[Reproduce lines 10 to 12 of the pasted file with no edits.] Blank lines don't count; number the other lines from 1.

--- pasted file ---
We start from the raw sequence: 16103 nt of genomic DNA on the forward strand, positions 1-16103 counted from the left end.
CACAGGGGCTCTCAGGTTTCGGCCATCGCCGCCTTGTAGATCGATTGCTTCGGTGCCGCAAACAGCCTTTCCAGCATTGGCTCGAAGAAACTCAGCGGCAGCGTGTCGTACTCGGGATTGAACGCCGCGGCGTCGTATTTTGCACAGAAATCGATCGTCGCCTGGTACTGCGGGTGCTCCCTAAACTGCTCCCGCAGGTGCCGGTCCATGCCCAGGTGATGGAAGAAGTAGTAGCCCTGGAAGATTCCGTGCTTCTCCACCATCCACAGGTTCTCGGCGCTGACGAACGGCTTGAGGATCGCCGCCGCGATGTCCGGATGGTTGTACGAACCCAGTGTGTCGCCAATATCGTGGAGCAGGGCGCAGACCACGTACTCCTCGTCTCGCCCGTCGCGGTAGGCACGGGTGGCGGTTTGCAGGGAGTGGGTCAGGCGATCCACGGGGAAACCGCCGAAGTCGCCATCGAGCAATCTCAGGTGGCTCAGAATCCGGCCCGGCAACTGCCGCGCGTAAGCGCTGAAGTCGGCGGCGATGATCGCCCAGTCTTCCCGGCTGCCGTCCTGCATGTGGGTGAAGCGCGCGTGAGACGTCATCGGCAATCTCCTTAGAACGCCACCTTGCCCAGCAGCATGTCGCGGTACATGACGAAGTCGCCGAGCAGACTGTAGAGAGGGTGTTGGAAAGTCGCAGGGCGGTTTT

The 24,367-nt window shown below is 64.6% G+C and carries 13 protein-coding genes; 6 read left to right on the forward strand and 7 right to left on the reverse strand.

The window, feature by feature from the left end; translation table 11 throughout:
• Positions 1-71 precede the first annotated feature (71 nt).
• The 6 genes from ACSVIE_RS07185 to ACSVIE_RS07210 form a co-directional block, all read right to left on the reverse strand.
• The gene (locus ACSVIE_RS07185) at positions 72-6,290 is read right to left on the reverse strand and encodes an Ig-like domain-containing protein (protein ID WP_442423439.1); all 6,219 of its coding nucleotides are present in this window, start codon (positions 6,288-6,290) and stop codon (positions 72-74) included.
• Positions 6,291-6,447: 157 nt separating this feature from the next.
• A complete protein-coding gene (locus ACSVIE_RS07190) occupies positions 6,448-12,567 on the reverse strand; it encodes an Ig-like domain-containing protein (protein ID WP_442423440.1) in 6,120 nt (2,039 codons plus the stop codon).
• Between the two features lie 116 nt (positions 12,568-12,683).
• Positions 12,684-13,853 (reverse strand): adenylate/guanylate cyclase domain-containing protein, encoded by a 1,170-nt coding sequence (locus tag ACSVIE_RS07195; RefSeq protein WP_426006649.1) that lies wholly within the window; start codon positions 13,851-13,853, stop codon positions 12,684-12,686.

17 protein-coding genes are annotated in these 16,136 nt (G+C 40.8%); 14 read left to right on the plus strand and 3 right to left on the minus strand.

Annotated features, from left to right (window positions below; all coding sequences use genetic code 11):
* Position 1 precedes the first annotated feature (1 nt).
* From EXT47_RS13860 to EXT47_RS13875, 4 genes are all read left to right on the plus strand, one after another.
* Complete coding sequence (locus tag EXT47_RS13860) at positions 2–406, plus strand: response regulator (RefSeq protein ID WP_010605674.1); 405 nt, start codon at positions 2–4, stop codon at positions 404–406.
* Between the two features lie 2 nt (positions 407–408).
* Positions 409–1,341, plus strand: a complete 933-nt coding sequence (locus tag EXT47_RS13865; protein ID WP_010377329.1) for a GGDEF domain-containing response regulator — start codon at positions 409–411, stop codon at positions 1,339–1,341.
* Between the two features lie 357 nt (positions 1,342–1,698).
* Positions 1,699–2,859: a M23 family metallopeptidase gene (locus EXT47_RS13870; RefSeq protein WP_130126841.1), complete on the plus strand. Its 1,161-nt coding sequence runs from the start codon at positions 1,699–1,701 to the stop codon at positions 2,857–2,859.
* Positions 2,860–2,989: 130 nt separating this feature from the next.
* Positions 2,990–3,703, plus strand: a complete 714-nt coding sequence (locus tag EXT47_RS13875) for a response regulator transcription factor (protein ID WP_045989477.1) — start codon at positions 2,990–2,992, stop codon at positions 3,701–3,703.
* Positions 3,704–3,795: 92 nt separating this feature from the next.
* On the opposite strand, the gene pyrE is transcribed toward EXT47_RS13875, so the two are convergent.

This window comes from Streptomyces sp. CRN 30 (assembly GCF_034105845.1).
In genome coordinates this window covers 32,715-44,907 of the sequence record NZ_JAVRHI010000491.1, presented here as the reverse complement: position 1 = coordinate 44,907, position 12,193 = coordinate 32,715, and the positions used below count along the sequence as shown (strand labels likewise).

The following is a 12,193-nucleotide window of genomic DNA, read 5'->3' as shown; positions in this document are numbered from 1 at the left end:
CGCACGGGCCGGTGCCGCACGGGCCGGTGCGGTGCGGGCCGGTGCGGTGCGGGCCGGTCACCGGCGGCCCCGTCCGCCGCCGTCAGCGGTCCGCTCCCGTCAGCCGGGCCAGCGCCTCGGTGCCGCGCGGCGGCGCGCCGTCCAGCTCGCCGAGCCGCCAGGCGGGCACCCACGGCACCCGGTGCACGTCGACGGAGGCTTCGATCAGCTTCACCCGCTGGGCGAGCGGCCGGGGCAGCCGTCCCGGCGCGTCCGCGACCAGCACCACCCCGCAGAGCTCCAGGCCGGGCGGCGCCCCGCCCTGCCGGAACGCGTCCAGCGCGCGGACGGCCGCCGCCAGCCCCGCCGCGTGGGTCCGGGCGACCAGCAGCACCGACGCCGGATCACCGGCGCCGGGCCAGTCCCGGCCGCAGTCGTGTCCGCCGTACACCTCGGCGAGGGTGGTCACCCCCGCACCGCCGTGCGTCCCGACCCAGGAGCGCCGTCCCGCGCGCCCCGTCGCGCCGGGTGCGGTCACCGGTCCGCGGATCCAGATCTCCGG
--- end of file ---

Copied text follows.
• Between the two features lie 116 nt (positions 12,568-12,683).
• Positions 12,684-13,853 (reverse strand): adenylate/guanylate cyclase domain-containing protein, encoded by a 1,170-nt coding sequence (locus tag ACSVIE_RS07195; RefSeq protein WP_426006649.1) that lies wholly within the window; start codon positions 13,851-13,853, stop codon positions 12,684-12,686.

17 protein-coding genes are annotated in these 16,136 nt (G+C 40.8%); 14 read left to right on the plus strand and 3 right to left on the minus strand.